‘Strong united voice’ for live trade

Michael TraillNarrogin Observer
Dumbleyung sheep farmer Chloe McDougall with her son Hugo, 2, and mother Karen Bairstow, at the sheep farmers' rally.
Camera IconDumbleyung sheep farmer Chloe McDougall with her son Hugo, 2, and mother Karen Bairstow, at the sheep farmers' rally. Credit: Picture: Nic Ellis

Sheep producers still face a nervous wait over the live stock trade future, despite representatives from both the State and Federal Governments pledging support.

About 1000 farmers and live export industry workers gathered in Katanning last week for a public forum organised by WAFarmers, which pleaded with farmers to organise against attacks on the trade, establishing the “Promote Agriculture Fund”.

Six farming and agricultural industry associations, including WAFarmers, from across WA created the “working group” in an effort to advocate on behalf of the trade, stating that “self-representation and a strong united industry voice is essential” for the industry’s future.

WAFarmers representatives, Federal Member for O’Connor Rick Wilson, State Minister for Agriculture and Food Alannah MacTiernan and former deputy prime minister Barnaby Joyce all discussed the trade at the forum, before those in attendance were given the opportunity to voice their concerns. Mr Wilson told the forum on behalf of Federal Minister for Agricultural and Water Resources David Littleproud that “live export is still open for business and has the support of the Australian government”.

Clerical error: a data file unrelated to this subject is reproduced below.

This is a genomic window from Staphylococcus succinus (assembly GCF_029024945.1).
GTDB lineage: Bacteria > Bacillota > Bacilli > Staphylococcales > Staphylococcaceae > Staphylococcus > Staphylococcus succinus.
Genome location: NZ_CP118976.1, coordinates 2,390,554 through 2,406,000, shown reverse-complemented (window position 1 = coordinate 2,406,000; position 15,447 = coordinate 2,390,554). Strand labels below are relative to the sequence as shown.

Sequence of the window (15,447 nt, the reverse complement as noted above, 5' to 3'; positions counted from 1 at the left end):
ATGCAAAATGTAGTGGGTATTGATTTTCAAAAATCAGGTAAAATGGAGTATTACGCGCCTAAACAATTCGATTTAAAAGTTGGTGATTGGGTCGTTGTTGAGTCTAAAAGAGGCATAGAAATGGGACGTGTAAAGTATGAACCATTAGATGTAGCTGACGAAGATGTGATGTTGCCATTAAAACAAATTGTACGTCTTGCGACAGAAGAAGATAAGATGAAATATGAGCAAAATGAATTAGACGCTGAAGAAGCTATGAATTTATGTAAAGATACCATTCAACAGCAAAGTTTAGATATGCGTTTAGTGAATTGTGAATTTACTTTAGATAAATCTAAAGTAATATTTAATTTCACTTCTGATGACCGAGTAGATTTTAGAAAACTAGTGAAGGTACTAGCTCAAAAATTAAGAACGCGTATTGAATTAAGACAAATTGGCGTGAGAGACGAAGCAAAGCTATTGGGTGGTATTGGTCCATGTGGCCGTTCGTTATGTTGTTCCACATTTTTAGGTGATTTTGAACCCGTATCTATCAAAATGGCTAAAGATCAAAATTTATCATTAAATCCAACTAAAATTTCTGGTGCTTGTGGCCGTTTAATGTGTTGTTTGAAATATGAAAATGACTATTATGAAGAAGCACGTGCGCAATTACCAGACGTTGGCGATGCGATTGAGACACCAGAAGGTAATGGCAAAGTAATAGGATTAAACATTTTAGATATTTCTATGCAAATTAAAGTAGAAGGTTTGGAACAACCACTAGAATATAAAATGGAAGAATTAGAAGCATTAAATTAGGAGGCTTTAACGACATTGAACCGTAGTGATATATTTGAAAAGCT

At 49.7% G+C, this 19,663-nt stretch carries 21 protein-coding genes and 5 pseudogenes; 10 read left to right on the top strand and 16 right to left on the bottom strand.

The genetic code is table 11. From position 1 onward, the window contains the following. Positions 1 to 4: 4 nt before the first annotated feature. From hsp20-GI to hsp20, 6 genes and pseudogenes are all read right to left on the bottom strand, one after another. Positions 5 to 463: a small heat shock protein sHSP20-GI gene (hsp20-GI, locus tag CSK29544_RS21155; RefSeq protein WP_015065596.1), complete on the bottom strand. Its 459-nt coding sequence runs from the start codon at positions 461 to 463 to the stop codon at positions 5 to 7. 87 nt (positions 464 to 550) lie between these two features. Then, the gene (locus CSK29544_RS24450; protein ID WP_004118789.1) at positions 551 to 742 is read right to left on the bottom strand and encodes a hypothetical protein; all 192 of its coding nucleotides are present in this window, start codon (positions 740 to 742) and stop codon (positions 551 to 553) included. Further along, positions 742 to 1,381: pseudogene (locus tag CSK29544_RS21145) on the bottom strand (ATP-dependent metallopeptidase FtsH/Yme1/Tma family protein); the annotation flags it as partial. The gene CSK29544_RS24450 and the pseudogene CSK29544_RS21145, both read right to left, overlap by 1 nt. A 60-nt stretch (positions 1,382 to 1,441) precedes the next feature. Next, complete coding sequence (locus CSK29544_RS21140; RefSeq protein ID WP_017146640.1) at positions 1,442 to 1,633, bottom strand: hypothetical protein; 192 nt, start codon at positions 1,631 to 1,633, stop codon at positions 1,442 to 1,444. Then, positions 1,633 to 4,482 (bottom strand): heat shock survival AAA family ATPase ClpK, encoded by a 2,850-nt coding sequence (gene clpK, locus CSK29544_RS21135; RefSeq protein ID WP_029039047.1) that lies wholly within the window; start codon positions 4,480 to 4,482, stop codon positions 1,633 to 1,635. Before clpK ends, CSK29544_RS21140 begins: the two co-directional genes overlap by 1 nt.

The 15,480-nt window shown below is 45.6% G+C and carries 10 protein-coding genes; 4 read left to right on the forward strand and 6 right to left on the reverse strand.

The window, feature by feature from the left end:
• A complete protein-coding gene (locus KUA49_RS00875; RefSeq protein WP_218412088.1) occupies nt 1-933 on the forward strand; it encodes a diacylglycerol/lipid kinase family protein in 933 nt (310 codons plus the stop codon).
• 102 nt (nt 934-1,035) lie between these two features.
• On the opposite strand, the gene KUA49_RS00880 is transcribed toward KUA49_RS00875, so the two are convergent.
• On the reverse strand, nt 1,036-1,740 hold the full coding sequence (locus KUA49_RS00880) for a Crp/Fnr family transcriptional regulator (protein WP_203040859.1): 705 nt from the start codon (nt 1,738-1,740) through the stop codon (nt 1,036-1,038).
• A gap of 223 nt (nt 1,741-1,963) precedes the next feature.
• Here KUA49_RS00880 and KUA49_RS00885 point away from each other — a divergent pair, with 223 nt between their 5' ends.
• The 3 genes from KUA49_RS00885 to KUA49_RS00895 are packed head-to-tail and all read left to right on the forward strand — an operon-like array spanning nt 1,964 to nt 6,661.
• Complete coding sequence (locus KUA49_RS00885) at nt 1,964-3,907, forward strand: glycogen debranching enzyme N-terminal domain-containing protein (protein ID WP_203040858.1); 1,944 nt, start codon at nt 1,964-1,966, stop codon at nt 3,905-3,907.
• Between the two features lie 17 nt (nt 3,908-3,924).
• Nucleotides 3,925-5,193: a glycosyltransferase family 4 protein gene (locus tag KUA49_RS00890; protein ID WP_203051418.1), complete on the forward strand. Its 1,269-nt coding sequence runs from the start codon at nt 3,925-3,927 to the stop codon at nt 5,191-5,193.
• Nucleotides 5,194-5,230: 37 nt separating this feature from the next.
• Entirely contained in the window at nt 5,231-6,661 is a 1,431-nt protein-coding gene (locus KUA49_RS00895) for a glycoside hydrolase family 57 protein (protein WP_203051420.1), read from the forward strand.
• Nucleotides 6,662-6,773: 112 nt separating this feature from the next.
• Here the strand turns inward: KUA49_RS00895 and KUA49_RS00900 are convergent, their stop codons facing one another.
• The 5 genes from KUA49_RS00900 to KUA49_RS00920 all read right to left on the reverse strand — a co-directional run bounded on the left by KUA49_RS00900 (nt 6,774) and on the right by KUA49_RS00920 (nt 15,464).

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Ms MacTiernan announced a $5 million “low-interest” loan to Katanning sheep meat processors to undertake capital works, in an effort to diversify sale opportunities for sheep producers.

The minister publicly stated she supported the live export trade after being repeatedly asked by the public to do so, during the forum’s open discussion.

No one received a warmer welcome than Mr Joyce. He encouraged the industry to rally together to fight back against opponents of the trade, who he described as “zealots”.

“They’ve got an absolute religion, they want to close the live sheep game and where will they go next?” he said. “Live cattle, and then it’s going to be the live transport industry.”

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